Wall paintings in Yorkshire and Cornwall 

    The art of fresco was never going to work in the damp climate of England. Nevertheless, the walls of pre-Reformation churches were painted, and even if this work was painted by journeymen rather than Italian masters the liveliness and vigour was certainly there. Of course, come the Reformation, none of this was approved of - it had to go. Luckily, in many cases the paintings were covered in whitewash rather than being scraped off. The whitewash began to be removed in Victorian times, and while the paintings are for the most part severely damaged (or heavily restored)  it is still possible to imagine how these churches would have looked six hundred years ago.

St Peter and St Paul, Pickering, N. Yorkshire.
  The wall paintings here are among the finest in England, and it was good to reacquaint ourselves with them in June of 2013.

The Harrowing of Hell

The Death of John the Baptist

St. George and the Dragon

So who's this?

  Along with these, Pickering has images of St. Christopher, St. Catherine of Alexandria, and a Passion sequence culminating in the Harrowing of Hell shown here. All of these themes are familiar ones, and a visitor from abroad would be perfectly familiar with them. They would be pretty confident in identifying the fourth image above - St. Sebastian, or course. Only it isn't.  There are far fewer churches in Britain dedicated to Sebastian compared with, say, Italy. This is a homegrown saint - St Edmund, Christian King of East Anglia, who died in 870 fighting Viking invaders.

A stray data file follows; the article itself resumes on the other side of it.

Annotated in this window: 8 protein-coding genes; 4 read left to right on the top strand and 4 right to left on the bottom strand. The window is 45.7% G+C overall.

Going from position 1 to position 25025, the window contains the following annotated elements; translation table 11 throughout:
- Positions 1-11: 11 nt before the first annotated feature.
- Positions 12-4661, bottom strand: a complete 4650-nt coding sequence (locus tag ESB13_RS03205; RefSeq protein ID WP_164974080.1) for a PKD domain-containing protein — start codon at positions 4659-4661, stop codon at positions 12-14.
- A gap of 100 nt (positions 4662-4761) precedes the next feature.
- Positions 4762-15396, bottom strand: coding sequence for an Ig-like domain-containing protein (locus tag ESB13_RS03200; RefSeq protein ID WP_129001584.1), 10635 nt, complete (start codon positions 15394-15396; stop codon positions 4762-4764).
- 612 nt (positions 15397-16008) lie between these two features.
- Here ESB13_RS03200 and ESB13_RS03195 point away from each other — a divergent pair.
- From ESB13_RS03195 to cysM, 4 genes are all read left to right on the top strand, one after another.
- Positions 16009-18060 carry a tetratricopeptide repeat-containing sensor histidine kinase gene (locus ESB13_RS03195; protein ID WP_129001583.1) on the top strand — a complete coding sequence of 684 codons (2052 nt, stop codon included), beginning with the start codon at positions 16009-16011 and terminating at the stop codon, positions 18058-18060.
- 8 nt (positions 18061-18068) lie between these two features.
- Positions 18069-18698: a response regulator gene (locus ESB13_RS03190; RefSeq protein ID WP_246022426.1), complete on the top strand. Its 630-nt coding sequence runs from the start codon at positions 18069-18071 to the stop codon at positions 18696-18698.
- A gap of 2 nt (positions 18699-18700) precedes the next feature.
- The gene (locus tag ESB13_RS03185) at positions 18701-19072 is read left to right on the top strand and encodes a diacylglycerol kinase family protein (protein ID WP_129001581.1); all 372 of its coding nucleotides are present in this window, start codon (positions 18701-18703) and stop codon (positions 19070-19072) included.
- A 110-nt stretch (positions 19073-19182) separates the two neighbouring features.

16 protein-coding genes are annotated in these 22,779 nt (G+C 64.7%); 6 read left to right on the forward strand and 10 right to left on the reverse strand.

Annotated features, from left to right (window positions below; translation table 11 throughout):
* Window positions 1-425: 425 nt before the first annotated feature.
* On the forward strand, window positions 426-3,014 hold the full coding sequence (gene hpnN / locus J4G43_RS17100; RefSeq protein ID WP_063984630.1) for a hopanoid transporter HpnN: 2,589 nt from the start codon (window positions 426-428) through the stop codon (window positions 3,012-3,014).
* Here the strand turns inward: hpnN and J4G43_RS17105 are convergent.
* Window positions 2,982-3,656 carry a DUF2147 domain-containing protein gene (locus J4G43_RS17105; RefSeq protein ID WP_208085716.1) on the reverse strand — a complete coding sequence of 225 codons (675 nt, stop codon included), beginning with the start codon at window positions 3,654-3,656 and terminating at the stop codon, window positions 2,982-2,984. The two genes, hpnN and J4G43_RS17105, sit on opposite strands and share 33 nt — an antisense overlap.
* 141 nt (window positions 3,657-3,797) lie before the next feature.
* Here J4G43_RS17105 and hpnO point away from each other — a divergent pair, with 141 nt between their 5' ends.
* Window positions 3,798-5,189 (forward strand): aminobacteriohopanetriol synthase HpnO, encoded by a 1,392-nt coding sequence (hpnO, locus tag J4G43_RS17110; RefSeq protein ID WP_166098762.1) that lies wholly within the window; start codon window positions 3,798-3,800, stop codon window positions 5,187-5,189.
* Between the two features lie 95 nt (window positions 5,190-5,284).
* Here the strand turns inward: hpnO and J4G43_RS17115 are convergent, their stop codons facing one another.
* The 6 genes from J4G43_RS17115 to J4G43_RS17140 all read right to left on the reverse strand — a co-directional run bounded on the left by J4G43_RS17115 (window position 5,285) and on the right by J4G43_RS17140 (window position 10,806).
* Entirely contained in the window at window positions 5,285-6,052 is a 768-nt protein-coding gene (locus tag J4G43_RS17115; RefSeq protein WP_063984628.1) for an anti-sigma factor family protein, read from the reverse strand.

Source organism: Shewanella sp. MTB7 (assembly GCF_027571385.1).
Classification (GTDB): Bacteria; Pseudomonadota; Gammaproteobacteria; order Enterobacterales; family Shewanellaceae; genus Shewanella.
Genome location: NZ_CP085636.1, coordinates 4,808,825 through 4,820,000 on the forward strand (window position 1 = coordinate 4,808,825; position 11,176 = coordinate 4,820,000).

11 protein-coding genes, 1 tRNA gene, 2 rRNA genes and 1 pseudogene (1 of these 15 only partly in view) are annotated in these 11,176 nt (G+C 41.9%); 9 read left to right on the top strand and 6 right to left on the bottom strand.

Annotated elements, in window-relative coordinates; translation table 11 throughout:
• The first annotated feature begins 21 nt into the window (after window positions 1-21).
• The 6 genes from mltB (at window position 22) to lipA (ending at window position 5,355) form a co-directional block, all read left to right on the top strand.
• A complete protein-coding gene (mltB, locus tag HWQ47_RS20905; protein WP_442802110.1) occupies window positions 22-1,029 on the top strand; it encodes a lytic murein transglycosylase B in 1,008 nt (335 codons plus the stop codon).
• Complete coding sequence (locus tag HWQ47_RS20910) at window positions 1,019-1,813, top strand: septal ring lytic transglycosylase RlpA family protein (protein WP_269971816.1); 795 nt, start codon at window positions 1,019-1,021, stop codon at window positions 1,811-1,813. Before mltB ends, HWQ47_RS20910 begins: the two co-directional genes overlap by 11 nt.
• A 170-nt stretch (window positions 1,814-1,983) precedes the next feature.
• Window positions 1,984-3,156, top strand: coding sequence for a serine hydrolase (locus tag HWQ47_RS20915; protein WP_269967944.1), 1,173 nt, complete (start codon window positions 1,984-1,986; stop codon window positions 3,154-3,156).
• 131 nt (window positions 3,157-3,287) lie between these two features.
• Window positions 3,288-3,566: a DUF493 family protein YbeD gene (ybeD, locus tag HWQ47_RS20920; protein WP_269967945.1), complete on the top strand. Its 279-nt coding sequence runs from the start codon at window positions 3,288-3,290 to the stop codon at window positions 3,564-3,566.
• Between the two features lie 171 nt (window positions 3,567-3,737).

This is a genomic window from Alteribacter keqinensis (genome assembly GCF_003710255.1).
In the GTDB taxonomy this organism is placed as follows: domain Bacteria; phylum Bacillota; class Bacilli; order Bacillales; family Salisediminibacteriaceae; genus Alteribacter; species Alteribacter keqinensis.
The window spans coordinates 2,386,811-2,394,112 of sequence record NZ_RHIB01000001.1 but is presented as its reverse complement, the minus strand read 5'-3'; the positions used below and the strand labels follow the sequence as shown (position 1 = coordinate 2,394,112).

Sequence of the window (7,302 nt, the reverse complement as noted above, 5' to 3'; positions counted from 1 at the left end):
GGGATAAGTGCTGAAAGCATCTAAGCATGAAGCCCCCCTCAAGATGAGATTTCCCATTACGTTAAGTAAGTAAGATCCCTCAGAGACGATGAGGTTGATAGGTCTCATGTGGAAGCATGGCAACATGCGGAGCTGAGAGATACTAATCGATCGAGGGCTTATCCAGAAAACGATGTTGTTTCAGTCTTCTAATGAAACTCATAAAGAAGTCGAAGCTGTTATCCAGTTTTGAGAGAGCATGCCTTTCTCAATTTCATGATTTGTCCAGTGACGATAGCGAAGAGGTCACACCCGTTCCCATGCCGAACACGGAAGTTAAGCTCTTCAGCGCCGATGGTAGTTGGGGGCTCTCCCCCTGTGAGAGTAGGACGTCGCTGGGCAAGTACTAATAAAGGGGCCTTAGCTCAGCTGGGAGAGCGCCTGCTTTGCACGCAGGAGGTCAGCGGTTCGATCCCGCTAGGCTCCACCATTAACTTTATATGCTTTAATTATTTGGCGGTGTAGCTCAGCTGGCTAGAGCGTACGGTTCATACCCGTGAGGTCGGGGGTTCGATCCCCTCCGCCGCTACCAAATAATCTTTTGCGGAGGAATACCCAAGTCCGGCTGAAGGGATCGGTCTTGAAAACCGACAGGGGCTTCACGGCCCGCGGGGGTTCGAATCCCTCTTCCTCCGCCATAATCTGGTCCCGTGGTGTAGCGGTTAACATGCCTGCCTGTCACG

Cornwall - the warning to Sabbath breakers
  In 2012 we braved the awful summer weather for a few days in Cornwall - in fact, we managed by and large to avoid the showers, and even found a little sunshine from time to time.  We called in at the little town of St Just-in-Penwith,  and enjoyed an excellent Cornish pasty in a local cafe. Then on to the church of St Just, where we were confronted by this extraordinary wall painting. 

Church of St. Just, Cornwall

   This painting was covered over, then heavily restored in Victorian times (the blue of the loin-cloth is probably not original), but there is enough there to work out what is going on. A bleeding Christ is surrounded  by the tools many in the congregation would have used - many of them are familiar enough today - that rake, for instance.
   This image was once interpreted as 'Christ of the trades', a celebration of local life and a blessing to those undertaking the various trades. But this interpretation has now been discounted - it is seen now as a 'warning to Sabbath breakers', aimed at those who preferred to work rather than attending church. The tools, it is said, are turned on Christ; the Sabbath break is the cause of Christ's suffering. The thought occurs that the message would be a bit lost on those who weren't there, but never mind!
   There are other examples of this image in England: most frequently, but not exclusively, in Cornwall. The version from St Winwaloe, Poundstock, is probably the most graphic in its portrayal of the suffering Christ.

St Breaca, Breage, Cornwall

St Winwaloe, Poundstock, Cornwall

  It seems that hectoring images of how to behave were an English speciality. Other themes occasionally encountered in English churches were 'a warning to swearers' and 'a warning against idle gossip'. The latter, predictably, was aimed at women. The two gossips in the stained glass window below clearly haven't noticed the devils. Are they encouraging the women to gossip, or is this a warning about what will happen to them if they don't stop?

St Nicholas, Stanford-on-Avon, Northampton

  England - Page 2

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